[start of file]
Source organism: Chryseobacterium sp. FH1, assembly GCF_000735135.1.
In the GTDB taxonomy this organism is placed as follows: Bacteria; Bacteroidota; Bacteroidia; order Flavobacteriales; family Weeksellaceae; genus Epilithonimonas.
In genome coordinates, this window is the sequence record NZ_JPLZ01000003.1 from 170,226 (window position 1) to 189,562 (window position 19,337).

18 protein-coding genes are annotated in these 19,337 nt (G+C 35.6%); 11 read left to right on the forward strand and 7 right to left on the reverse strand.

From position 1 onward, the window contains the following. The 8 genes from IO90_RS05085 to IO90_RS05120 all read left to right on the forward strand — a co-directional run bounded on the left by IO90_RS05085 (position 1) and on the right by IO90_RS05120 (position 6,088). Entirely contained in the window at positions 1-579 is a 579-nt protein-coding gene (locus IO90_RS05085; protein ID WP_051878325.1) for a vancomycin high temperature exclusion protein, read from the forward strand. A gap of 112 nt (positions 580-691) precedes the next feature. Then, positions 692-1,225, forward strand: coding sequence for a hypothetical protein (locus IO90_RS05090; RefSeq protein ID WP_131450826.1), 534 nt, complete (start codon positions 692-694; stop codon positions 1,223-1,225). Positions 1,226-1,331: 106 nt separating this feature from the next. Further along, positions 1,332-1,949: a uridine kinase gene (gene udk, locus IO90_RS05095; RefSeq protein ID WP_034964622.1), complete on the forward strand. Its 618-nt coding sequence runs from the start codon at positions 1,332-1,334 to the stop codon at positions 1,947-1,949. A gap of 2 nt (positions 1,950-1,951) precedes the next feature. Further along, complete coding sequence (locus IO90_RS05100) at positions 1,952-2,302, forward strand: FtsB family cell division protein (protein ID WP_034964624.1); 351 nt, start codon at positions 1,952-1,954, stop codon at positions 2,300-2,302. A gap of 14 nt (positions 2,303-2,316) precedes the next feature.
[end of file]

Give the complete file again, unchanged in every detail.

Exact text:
Source organism: Chryseobacterium sp. FH1, assembly GCF_000735135.1.
In the GTDB taxonomy this organism is placed as follows: Bacteria; Bacteroidota; Bacteroidia; order Flavobacteriales; family Weeksellaceae; genus Epilithonimonas.
In genome coordinates, this window is the sequence record NZ_JPLZ01000003.1 from 170,226 (window position 1) to 189,562 (window position 19,337).

18 protein-coding genes are annotated in these 19,337 nt (G+C 35.6%); 11 read left to right on the forward strand and 7 right to left on the reverse strand.

From position 1 onward, the window contains the following. The 8 genes from IO90_RS05085 to IO90_RS05120 all read left to right on the forward strand — a co-directional run bounded on the left by IO90_RS05085 (position 1) and on the right by IO90_RS05120 (position 6,088). Entirely contained in the window at positions 1-579 is a 579-nt protein-coding gene (locus IO90_RS05085; protein ID WP_051878325.1) for a vancomycin high temperature exclusion protein, read from the forward strand. A gap of 112 nt (positions 580-691) precedes the next feature. Then, positions 692-1,225, forward strand: coding sequence for a hypothetical protein (locus IO90_RS05090; RefSeq protein ID WP_131450826.1), 534 nt, complete (start codon positions 692-694; stop codon positions 1,223-1,225). Positions 1,226-1,331: 106 nt separating this feature from the next. Further along, positions 1,332-1,949: a uridine kinase gene (gene udk, locus IO90_RS05095; RefSeq protein ID WP_034964622.1), complete on the forward strand. Its 618-nt coding sequence runs from the start codon at positions 1,332-1,334 to the stop codon at positions 1,947-1,949. A gap of 2 nt (positions 1,950-1,951) precedes the next feature. Further along, complete coding sequence (locus IO90_RS05100) at positions 1,952-2,302, forward strand: FtsB family cell division protein (protein ID WP_034964624.1); 351 nt, start codon at positions 1,952-1,954, stop codon at positions 2,300-2,302. A gap of 14 nt (positions 2,303-2,316) precedes the next feature.